always well to have somebody else in line. Of course there are
justifiable exceptions to this rule, but in general I would say: 'Know
as many as you can who handle your line.'

"After the old customer turned me down I went into every store in that
town and told my business. I found two out of about six who said they
would look at my goods. By this time everybody had closed up and I
came back to the hotel and went to bed, having spent the first day
without doing any business.

"Five men from my house in this same territory had fallen down in five
years and I, a kid almost, was number six - but not to fall down! I
said to myself, '_I am going to succeed.'_ The will to win means
a whole lot in this road business, too, boys. You know, if you go at a
thing half-heartedly you are sure to lose out, but if you say 'I
will,' you cannot fall down.

"Next morning I was up early and, before the clerks had dusted off the
counters, I went in to see the old gentleman who had said he would
look at my goods.

"'Round pretty early, aren't you, son?' said the old gentleman.

"'Yes, sir; but I'm after the worm,' said I.

"'All right. Go up to your hotel and I'll be there in half an hour.'

"Instead of waiting until he was ready for me, I went to the hotel.
After the half hour was up I began to get nervous. It was an hour and
a half before he came. I hadn't then learned that the best way to do
is to go with your customer from his store to yours, instead of
sitting around and waiting for him to come to you. This gives him a
chance to get out of the notion.

"I sold the old gentleman a pretty fair bill of hats, but it was sort
of a hit and miss proposition. He would jump from this thing to that
thing. I hadn't learned that the real way to sell goods is to lay out
one line at a time and finish with that before going to another.
Pretty soon, though, good merchants educated me how to sell a bill.
This is a thing a beginner should be taught something about before he
starts out.

"Customer No. 2 was a poke. But I suppose this was the reason I sold
him, because most of the boys, I afterwards learned, passed him up and
had nicknamed him 'Old Sorgum-in-the-Winter.' It is a pretty good idea
to let a slow man have his way, anyhow, if you have plenty of time,
because when you are selling goods in dozen lots, no matter how slow a
man is, you can get in a pretty good day's work in a few hours.

"When I got through with 'Old Sorgum' I had several hours left before
my train went west. Did I pack up and quit? Bet your life not! I
didn't have sense enough then, I suppose, to know that I had placed my
goods in about as many stores as I ought to. I then did the 'bundle
act.'

"I did up a bunch of stuff in a cloth and went down the street with
the samples under my arm. I did have sense enough, though, to tuck
them under my coat as I passed by the store of the man I had sold. I
didn't know, then, of the business jealousy - which is folly, you know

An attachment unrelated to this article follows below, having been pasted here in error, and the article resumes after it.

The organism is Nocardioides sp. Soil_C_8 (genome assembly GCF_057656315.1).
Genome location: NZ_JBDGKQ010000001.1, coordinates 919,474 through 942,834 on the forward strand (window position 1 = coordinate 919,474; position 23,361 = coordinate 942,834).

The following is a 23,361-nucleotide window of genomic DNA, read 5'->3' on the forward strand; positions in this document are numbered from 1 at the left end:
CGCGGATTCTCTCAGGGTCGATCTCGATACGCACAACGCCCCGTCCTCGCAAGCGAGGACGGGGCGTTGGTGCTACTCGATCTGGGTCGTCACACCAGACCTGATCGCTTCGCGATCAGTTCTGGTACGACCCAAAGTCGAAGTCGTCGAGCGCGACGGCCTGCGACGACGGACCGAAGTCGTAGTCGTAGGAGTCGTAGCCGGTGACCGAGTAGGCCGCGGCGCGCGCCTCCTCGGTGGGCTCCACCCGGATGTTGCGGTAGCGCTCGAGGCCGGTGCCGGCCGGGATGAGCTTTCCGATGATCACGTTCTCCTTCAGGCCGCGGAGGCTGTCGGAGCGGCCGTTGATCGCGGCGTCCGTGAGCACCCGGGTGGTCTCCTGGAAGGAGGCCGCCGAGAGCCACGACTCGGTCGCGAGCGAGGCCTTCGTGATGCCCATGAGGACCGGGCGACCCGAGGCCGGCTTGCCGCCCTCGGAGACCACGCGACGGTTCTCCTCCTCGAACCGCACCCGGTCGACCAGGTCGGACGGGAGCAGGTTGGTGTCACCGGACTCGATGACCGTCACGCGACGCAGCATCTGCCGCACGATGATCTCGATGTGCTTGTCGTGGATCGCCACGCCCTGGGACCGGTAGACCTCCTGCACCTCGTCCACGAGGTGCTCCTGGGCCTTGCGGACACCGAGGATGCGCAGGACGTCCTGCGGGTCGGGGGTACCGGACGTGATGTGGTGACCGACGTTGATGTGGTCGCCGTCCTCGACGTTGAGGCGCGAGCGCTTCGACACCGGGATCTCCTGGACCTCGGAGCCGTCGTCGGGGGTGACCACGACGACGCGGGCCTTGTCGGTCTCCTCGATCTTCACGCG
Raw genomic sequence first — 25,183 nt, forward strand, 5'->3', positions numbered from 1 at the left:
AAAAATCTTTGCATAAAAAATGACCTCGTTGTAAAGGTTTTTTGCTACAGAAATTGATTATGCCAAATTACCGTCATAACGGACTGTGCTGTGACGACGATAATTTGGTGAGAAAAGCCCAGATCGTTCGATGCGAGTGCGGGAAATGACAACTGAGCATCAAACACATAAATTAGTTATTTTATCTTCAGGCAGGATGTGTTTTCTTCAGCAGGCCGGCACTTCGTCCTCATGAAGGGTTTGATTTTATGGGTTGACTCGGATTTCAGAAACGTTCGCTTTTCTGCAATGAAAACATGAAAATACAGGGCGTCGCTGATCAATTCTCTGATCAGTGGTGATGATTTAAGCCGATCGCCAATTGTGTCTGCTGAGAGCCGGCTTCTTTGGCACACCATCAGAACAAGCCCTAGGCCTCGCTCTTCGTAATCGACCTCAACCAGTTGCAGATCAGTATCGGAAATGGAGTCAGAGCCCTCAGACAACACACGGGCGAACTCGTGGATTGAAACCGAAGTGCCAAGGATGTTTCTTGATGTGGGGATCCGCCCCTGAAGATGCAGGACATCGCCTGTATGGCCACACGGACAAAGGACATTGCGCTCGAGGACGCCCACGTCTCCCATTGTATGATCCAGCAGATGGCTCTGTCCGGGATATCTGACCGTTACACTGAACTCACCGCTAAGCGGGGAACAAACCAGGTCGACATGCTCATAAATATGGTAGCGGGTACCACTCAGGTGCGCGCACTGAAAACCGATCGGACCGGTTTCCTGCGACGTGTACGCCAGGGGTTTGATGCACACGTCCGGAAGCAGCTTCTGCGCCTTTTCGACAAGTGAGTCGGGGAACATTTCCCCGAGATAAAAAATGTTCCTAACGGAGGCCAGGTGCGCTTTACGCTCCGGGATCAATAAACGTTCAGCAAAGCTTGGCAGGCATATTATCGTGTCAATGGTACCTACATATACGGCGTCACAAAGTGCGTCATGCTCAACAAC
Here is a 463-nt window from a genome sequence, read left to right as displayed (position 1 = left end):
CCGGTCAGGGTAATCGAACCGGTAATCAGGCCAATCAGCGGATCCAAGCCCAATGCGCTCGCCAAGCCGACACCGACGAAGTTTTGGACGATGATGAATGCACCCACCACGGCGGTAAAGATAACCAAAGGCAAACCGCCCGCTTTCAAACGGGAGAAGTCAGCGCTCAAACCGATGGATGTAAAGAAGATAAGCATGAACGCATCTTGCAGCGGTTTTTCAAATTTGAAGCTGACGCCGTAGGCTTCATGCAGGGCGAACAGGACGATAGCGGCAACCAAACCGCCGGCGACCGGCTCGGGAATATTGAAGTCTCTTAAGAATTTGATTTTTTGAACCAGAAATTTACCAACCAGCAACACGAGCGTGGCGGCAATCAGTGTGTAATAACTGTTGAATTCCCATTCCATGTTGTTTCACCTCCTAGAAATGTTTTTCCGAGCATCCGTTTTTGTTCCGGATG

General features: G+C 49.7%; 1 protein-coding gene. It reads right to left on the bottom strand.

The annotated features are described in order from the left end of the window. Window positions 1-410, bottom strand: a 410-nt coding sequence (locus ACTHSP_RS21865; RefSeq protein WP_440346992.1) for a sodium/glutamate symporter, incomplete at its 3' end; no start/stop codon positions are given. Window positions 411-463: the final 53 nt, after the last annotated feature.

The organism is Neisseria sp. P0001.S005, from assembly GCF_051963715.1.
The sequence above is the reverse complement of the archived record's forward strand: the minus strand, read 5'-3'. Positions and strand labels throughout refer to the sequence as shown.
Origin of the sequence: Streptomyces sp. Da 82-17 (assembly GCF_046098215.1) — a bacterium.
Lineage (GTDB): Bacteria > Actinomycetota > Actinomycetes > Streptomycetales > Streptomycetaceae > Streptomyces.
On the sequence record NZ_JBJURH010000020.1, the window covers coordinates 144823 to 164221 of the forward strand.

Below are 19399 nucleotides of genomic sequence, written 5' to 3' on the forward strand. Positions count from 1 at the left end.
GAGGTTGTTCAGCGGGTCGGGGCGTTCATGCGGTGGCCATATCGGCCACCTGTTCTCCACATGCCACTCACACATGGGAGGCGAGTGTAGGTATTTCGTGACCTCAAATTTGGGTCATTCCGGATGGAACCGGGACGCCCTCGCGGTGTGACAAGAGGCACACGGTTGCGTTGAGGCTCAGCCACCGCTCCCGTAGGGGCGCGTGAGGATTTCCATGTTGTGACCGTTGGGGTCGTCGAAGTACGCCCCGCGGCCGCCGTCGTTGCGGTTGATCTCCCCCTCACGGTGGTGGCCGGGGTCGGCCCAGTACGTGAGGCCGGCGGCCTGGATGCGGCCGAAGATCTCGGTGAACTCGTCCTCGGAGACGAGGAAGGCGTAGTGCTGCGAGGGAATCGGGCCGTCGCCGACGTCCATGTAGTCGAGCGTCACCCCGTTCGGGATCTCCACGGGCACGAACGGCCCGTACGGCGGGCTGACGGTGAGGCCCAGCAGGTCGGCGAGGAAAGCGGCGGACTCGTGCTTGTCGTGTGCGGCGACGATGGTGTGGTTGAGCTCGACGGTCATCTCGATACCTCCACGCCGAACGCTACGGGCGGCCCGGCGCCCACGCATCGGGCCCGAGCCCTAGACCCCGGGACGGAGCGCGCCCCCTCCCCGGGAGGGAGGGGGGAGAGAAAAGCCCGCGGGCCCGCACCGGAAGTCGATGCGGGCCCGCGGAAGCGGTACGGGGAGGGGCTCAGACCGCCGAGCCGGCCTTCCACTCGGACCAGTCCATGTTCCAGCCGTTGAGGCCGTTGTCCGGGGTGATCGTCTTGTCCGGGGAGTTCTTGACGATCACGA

- there is between merchants; but I felt a little guilty just the
same.

The only thing I sold, however, was a dozen dog-skin gloves to the big
clothing merchant on the corner. That night I took the two o'clock
train out of town and had my first experience of sleeping in two beds
in two towns in one night - but this, in those days, was fun for me.

"Do you know, I had a bully good week? I was out early that season,
ahead of the bunch. By Saturday afternoon I had worked as far west as
Wymore. I went up to see a man there on Saturday afternoon. He said,
'I'll see you in the morning.' Well, there I was! I had been raised to
respect the Sabbath and between the time that he said he would see me
in the morning and the time that I said all right - which was about a
jiffy - I figured out that it would be better to succeed doing business
on Sunday than to fail by being too offensively good. For a stranger
in a strange place work is apt to be less mischievous than idling,
even on the Sabbath Day.

"Heavens! how I worked those days! After I had made the appointment
for Sunday morning I went back to the hotel and threw my stuff into my
trunks quickly - by this time I had learned that to handle samples in a
hurry is one of the necessary arts of the road - and took a train to a
little nearby town which I could double into without losing any time.
I even had the nerve to drag a man over to my sample room _after he
had closed up on Saturday night!_ I didn't sell him anything that
time, but afterwards he became one of my best customers. It pays to
keep hustling, you know.

"Whew! how cold it was that night. The train west left at 3 a.m.
Heavens! how cold my room was. A hardware man had never even slept in
it, to say nothing of its ever having known a stove. The windows had
whiskers on them long as a billy goat's; the mattress was one of those


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Online LibraryCharles N. CrewdsonTales of the Road → online text (page 6 of 19)